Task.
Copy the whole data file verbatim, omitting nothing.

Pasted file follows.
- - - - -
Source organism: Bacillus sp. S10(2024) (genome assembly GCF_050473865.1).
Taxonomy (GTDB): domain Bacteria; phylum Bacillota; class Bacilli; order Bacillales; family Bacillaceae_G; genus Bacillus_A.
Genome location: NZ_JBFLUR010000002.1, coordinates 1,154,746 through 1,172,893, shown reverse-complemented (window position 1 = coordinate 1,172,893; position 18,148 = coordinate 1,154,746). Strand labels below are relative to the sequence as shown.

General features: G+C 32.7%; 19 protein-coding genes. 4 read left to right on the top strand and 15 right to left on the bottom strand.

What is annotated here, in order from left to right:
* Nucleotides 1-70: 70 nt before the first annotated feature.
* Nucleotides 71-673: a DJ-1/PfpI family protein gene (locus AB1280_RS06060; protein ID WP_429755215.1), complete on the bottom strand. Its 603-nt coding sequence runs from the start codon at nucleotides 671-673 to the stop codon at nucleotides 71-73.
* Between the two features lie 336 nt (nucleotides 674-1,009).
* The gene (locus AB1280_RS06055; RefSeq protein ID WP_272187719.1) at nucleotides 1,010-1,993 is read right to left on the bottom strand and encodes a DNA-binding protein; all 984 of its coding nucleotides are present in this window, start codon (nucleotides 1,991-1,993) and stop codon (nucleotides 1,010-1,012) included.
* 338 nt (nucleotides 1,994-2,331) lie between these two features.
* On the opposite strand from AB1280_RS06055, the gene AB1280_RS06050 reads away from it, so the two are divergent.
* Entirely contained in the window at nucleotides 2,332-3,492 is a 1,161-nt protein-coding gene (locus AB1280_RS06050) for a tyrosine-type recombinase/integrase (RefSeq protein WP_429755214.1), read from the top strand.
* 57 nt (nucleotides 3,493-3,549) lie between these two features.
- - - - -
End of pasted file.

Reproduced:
Source organism: Bacillus sp. S10(2024) (genome assembly GCF_050473865.1).
Taxonomy (GTDB): domain Bacteria; phylum Bacillota; class Bacilli; order Bacillales; family Bacillaceae_G; genus Bacillus_A.
Genome location: NZ_JBFLUR010000002.1, coordinates 1,154,746 through 1,172,893, shown reverse-complemented (window position 1 = coordinate 1,172,893; position 18,148 = coordinate 1,154,746). Strand labels below are relative to the sequence as shown.

General features: G+C 32.7%; 19 protein-coding genes. 4 read left to right on the top strand and 15 right to left on the bottom strand.

What is annotated here, in order from left to right:
* Nucleotides 1-70: 70 nt before the first annotated feature.
* Nucleotides 71-673: a DJ-1/PfpI family protein gene (locus AB1280_RS06060; protein ID WP_429755215.1), complete on the bottom strand. Its 603-nt coding sequence runs from the start codon at nucleotides 671-673 to the stop codon at nucleotides 71-73.
* Between the two features lie 336 nt (nucleotides 674-1,009).
* The gene (locus AB1280_RS06055; RefSeq protein ID WP_272187719.1) at nucleotides 1,010-1,993 is read right to left on the bottom strand and encodes a DNA-binding protein; all 984 of its coding nucleotides are present in this window, start codon (nucleotides 1,991-1,993) and stop codon (nucleotides 1,010-1,012) included.
* 338 nt (nucleotides 1,994-2,331) lie between these two features.
* On the opposite strand from AB1280_RS06055, the gene AB1280_RS06050 reads away from it, so the two are divergent.
* Entirely contained in the window at nucleotides 2,332-3,492 is a 1,161-nt protein-coding gene (locus AB1280_RS06050) for a tyrosine-type recombinase/integrase (RefSeq protein WP_429755214.1), read from the top strand.
* 57 nt (nucleotides 3,493-3,549) lie between these two features.